Of Mice and Men By John Steinbeck Summary and Analysis Chapter 3

Analysis

In Chapter 2, Lennie sensed that the ranch is not a safe place for them. Chapter 3 brings that prophesy to light with a number of occurrences that are dark and violent. The death of Candy's dog and the crushing of Curley's hand are situations that have repercussions later. These dark images are balanced with Lennie's happiness in securing a puppy and the promise of being able to finally get their dream farm. Rather than alleviating the sense of foreboding, this juxtaposition of dark scenes with scenes full of promise serves to increase the reader's apprehension. The chapter ends with Curley's crushed hand and Lennie's (and George's) claims that Lennie didn't mean to hurt anyone, foreshadowing later events.

George and Lennie's relationship is further developed by Steinbeck in George's discussion with Slim. George makes his need for Lennie clear when he tells Slim about the incident at the river. George says, "… he'll do any damn thing I [tell him to do.]" Here the reader sees that George enjoys the opportunity to not only give Lennie advice, but also to be in charge. Lennie gives George stature. But now George uses that power carefully; he respects the fact that Lennie is not mean and would never intentionally hurt anyone. What George does not seem to realize is how dangerous Lennie's strength can be, a danger that Steinbeck makes clear when Lennie crushes Curley's hand.

Whit, a minor character, becomes important in this scene because he shows the life of a ranch hand when he isn't busy at his job. Whit reads pulp magazines, plays cards, and goes to Clara's or Susy's house on the weekend. He simply lives for today with no thought for his future and no concern for saving money, illustrating Steinbeck's point that sometimes our best intentions can be hurt by the human need for instant gratification or relief from the boredom.

Foreshadowing is heavy in this chapter with the repetition of the mens' attitudes toward Curley's wife. Whit asks George if he has seen her and ventures a comment on her appearance. Curley automatically assumes that she is in the barn with Slim, and the other guys follow him to the barn, assuming there will be a fight. George calls Curley's wife jailbait and refuses to go to the barn. He also mentions the story of Andy Cushman, a man who is now in prison because of a "tart." All of these events are Steinbeck's way of saying that something terrible is going to happen, and that Curley's wife will be involved.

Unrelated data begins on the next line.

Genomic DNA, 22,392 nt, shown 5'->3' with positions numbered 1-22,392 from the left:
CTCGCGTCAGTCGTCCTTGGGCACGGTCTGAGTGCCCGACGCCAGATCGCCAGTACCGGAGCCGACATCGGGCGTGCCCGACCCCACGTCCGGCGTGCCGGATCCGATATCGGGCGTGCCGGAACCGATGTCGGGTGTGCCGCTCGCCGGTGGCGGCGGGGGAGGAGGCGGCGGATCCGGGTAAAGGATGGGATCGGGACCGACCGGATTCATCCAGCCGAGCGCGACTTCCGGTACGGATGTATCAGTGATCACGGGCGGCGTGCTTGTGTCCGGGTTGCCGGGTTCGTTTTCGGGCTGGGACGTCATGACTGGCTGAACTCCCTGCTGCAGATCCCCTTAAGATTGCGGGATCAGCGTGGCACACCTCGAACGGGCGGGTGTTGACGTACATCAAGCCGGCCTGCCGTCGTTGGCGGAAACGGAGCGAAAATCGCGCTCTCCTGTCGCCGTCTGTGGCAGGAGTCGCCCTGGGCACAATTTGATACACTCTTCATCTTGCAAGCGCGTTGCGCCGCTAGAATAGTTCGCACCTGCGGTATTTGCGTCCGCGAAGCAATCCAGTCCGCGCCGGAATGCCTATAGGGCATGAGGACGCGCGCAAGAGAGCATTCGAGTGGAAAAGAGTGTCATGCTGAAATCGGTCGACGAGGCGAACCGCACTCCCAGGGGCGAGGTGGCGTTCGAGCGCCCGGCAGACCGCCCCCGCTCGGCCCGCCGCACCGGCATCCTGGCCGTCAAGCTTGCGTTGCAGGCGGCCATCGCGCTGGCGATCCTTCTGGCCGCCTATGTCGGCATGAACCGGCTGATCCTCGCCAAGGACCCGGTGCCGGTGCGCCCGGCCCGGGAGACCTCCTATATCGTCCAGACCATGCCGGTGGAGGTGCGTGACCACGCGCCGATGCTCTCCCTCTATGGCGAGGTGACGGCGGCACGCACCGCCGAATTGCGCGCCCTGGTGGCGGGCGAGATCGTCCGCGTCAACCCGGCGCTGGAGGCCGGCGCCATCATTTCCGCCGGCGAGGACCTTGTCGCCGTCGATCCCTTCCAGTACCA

In this chapter, the gloom is relieved by the hopeful planning of the three men — George, Lennie, and Candy — toward their dream. For the first time in his life, George believes the dream can come true with Candy's down payment. He knows of a farm they can buy, and the readers' hopes are lifted as well, as the men plan, in detail, how they will buy the ranch and what they will do once it is theirs. But while Steinbeck includes this story of hope, the preponderance of the chapter is dark. Both the shooting of Candy's dog and the smashing of Curley's hand foreshadow that the men will not be able to realize their dream.

The shooting of Candy's dog shows the callousness of Carlson and the reality of old age and infirmity. Carlson offers to shoot the old dog, complaining many times of the smell. He brutally keeps after Candy, and Candy's reaction can be seen in the adverbs Steinbeck uses to describe how Candy looks: "uneasily," "hopefully," "hopelessly." Candy reaches out to Slim for help, but even Slim says it would be better to put the dog down. "I wisht somebody'd shoot me if I get old an' a cripple" are the words Slim uses that Candy later echoes when he considers his own future.

Carlson is the stereotype of a macho male. He relentlessly pursues the dog's death, more for his own comfort (he doesn't like the dog's smell) than to put the dog out of its misery. He quickly and emphatically says he has a Luger that can do the job, and he has to be reminded by Slim to take a shovel so Candy will be spared the glimpse of the corpse. Carlson even cleans his gun in front of Candy after the deed is done. While it may be true that killing the dog put it out of its misery, little concern is shown for Candy's feelings after a lifetime of caring for the dog. Now Candy is like the rest of them — alone. The rough and brutal world of the ranch hand is revealed by Carlson's actions and then brought up once again with the brutality of Curley toward Lennie.

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Early in the novel, when Lennie likes to pet soft things, Steinbeck is using what technique?




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